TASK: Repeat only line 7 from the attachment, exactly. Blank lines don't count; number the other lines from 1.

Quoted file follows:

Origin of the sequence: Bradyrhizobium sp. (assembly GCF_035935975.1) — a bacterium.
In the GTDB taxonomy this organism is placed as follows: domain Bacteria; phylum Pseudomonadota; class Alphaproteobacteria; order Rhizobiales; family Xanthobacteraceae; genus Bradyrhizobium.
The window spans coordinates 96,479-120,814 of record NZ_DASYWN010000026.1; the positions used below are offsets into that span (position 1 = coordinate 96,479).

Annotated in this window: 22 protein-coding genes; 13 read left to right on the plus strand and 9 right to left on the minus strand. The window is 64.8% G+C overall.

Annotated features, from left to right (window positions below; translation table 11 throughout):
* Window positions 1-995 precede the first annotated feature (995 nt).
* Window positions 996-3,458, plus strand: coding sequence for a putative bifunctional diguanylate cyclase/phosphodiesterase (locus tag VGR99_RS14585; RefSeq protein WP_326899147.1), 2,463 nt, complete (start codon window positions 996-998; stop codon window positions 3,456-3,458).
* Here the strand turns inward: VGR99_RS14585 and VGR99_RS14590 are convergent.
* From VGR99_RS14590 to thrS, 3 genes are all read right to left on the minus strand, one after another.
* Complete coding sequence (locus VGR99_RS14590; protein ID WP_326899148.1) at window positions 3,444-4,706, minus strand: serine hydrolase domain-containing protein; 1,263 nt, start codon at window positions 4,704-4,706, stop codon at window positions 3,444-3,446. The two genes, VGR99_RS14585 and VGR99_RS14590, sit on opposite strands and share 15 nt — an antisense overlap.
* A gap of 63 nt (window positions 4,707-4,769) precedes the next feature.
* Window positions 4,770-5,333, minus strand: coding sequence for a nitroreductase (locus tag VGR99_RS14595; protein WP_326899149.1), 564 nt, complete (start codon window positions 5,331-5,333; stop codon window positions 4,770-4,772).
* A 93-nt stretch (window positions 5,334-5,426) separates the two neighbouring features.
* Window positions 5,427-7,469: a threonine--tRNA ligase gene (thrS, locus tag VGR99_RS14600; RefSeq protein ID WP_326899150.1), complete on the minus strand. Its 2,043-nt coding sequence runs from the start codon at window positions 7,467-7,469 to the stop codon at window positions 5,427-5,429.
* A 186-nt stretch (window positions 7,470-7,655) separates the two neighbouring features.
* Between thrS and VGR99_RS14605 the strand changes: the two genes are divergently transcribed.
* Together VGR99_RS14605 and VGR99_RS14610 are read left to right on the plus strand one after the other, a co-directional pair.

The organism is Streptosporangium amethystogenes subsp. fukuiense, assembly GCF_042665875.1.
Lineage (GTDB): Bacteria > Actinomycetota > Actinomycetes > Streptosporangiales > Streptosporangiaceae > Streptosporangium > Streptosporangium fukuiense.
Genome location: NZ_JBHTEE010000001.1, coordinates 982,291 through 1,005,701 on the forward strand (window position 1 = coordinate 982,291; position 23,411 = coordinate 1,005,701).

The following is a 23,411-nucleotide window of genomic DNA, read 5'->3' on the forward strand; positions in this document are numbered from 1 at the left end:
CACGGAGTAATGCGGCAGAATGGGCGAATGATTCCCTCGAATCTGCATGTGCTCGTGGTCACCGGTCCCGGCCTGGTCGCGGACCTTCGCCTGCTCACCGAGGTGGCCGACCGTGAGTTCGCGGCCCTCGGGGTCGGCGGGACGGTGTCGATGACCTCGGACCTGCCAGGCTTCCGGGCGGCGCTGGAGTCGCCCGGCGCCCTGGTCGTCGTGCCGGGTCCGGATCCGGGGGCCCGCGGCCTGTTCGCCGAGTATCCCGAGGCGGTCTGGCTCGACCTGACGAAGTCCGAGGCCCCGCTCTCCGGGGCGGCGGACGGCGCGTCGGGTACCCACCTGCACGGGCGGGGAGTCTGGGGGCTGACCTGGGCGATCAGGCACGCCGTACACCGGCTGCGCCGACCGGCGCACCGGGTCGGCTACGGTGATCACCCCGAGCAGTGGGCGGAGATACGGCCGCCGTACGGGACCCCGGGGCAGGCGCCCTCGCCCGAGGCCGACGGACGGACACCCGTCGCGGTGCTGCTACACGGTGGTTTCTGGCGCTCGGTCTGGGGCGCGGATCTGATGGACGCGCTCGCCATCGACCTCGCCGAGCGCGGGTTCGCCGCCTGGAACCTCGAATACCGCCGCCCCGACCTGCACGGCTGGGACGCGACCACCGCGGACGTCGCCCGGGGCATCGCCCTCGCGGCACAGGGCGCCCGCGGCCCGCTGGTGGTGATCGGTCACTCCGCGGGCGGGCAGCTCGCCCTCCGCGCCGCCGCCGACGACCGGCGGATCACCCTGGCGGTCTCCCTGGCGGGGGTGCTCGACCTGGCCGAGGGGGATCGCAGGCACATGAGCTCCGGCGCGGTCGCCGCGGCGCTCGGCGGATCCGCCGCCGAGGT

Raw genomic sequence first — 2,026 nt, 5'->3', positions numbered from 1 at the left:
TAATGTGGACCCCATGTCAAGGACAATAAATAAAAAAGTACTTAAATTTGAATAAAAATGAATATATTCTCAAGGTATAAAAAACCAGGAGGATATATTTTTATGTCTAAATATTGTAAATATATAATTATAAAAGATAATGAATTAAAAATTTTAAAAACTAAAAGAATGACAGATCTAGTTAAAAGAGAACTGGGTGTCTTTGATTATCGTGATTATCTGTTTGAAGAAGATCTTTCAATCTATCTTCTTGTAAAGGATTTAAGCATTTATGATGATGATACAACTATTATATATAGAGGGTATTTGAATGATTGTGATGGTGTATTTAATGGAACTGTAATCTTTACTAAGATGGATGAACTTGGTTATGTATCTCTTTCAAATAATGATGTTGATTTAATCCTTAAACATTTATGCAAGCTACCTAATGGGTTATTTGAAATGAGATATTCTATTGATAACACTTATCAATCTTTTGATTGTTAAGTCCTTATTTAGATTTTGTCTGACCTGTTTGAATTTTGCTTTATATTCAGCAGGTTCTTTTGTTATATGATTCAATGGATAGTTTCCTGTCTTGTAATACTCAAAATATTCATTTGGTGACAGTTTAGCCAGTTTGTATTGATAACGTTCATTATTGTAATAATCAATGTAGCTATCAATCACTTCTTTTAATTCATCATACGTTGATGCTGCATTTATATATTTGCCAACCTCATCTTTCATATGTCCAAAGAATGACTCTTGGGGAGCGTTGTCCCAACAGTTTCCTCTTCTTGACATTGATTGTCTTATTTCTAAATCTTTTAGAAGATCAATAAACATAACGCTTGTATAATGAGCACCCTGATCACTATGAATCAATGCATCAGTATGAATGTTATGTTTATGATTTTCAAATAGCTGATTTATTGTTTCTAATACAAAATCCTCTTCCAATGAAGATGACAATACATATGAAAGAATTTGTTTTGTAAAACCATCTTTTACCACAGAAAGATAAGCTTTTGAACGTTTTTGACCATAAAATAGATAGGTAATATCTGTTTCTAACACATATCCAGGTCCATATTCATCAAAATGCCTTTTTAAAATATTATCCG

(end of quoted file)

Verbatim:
* Window positions 996-3,458, plus strand: coding sequence for a putative bifunctional diguanylate cyclase/phosphodiesterase (locus tag VGR99_RS14585; RefSeq protein WP_326899147.1), 2,463 nt, complete (start codon window positions 996-998; stop codon window positions 3,456-3,458).